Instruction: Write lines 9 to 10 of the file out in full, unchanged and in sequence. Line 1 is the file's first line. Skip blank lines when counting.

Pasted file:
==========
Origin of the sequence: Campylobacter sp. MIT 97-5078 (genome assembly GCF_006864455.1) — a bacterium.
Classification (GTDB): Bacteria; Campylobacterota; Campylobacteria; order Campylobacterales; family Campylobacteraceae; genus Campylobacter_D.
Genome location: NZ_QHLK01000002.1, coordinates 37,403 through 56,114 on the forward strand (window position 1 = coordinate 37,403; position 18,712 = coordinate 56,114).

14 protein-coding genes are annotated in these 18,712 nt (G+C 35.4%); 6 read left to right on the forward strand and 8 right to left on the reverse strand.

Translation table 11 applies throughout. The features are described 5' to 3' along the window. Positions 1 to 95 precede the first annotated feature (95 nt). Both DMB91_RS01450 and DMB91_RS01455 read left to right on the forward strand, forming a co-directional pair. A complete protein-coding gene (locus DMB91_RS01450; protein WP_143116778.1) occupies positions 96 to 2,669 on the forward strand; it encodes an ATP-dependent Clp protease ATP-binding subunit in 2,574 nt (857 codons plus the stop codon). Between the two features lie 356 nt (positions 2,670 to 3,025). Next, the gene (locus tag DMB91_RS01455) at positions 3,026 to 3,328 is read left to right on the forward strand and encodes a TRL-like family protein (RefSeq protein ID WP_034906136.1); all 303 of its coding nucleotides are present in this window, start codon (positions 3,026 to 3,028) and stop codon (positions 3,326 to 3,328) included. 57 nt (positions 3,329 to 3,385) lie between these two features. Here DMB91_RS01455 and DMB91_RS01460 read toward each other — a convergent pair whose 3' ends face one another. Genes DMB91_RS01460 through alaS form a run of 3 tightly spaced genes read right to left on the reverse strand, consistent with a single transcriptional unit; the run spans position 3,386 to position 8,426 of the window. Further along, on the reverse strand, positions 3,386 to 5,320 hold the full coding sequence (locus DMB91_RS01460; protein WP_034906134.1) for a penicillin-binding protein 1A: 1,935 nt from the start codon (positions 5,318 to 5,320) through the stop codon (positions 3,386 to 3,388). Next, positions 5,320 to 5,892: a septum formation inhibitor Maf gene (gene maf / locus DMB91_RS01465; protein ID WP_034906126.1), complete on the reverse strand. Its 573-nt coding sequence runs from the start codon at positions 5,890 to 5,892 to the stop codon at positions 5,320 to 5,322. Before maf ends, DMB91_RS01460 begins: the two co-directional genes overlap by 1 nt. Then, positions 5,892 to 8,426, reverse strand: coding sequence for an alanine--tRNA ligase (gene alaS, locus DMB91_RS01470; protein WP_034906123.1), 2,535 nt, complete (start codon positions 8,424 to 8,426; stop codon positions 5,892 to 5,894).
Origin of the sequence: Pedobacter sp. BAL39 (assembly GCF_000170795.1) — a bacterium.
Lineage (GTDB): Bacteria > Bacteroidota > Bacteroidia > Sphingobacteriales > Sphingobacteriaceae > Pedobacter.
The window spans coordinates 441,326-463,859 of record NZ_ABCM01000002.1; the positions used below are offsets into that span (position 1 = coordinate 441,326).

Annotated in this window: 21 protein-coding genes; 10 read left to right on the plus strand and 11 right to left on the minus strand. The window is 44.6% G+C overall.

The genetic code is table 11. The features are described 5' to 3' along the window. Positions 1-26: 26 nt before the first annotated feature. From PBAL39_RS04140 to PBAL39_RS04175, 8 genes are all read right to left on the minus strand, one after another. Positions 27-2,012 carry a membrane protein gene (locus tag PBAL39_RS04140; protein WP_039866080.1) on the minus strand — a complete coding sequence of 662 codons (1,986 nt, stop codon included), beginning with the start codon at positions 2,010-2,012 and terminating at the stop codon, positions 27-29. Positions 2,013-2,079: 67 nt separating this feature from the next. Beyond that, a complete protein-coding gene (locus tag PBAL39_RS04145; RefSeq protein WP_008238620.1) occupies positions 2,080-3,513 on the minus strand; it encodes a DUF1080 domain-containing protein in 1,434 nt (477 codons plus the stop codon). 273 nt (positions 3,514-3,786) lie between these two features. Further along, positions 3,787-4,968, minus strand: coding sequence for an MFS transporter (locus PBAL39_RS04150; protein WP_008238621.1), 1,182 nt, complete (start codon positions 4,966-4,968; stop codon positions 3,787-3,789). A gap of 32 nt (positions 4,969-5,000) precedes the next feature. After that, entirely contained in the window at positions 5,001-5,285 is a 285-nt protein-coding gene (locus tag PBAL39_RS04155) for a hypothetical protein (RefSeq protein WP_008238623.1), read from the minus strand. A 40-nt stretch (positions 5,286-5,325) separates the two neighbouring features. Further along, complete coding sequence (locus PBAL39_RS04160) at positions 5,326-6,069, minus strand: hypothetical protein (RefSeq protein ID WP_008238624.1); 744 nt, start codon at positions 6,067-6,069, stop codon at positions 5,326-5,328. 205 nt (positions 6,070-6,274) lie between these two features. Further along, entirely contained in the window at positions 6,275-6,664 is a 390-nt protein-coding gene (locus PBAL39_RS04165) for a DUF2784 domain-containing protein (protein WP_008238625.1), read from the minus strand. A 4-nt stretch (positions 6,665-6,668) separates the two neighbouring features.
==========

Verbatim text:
Annotated in this window: 21 protein-coding genes; 10 read left to right on the plus strand and 11 right to left on the minus strand. The window is 44.6% G+C overall.

The genetic code is table 11. The features are described 5' to 3' along the window. Positions 1-26: 26 nt before the first annotated feature. From PBAL39_RS04140 to PBAL39_RS04175, 8 genes are all read right to left on the minus strand, one after another. Positions 27-2,012 carry a membrane protein gene (locus tag PBAL39_RS04140; protein WP_039866080.1) on the minus strand — a complete coding sequence of 662 codons (1,986 nt, stop codon included), beginning with the start codon at positions 2,010-2,012 and terminating at the stop codon, positions 27-29. Positions 2,013-2,079: 67 nt separating this feature from the next. Beyond that, a complete protein-coding gene (locus tag PBAL39_RS04145; RefSeq protein WP_008238620.1) occupies positions 2,080-3,513 on the minus strand; it encodes a DUF1080 domain-containing protein in 1,434 nt (477 codons plus the stop codon). 273 nt (positions 3,514-3,786) lie between these two features. Further along, positions 3,787-4,968, minus strand: coding sequence for an MFS transporter (locus PBAL39_RS04150; protein WP_008238621.1), 1,182 nt, complete (start codon positions 4,966-4,968; stop codon positions 3,787-3,789). A gap of 32 nt (positions 4,969-5,000) precedes the next feature. After that, entirely contained in the window at positions 5,001-5,285 is a 285-nt protein-coding gene (locus tag PBAL39_RS04155) for a hypothetical protein (RefSeq protein WP_008238623.1), read from the minus strand. A 40-nt stretch (positions 5,286-5,325) separates the two neighbouring features. Further along, complete coding sequence (locus PBAL39_RS04160) at positions 5,326-6,069, minus strand: hypothetical protein (RefSeq protein ID WP_008238624.1); 744 nt, start codon at positions 6,067-6,069, stop codon at positions 5,326-5,328. 205 nt (positions 6,070-6,274) lie between these two features. Further along, entirely contained in the window at positions 6,275-6,664 is a 390-nt protein-coding gene (locus PBAL39_RS04165) for a DUF2784 domain-containing protein (protein WP_008238625.1), read from the minus strand. A 4-nt stretch (positions 6,665-6,668) separates the two neighbouring features.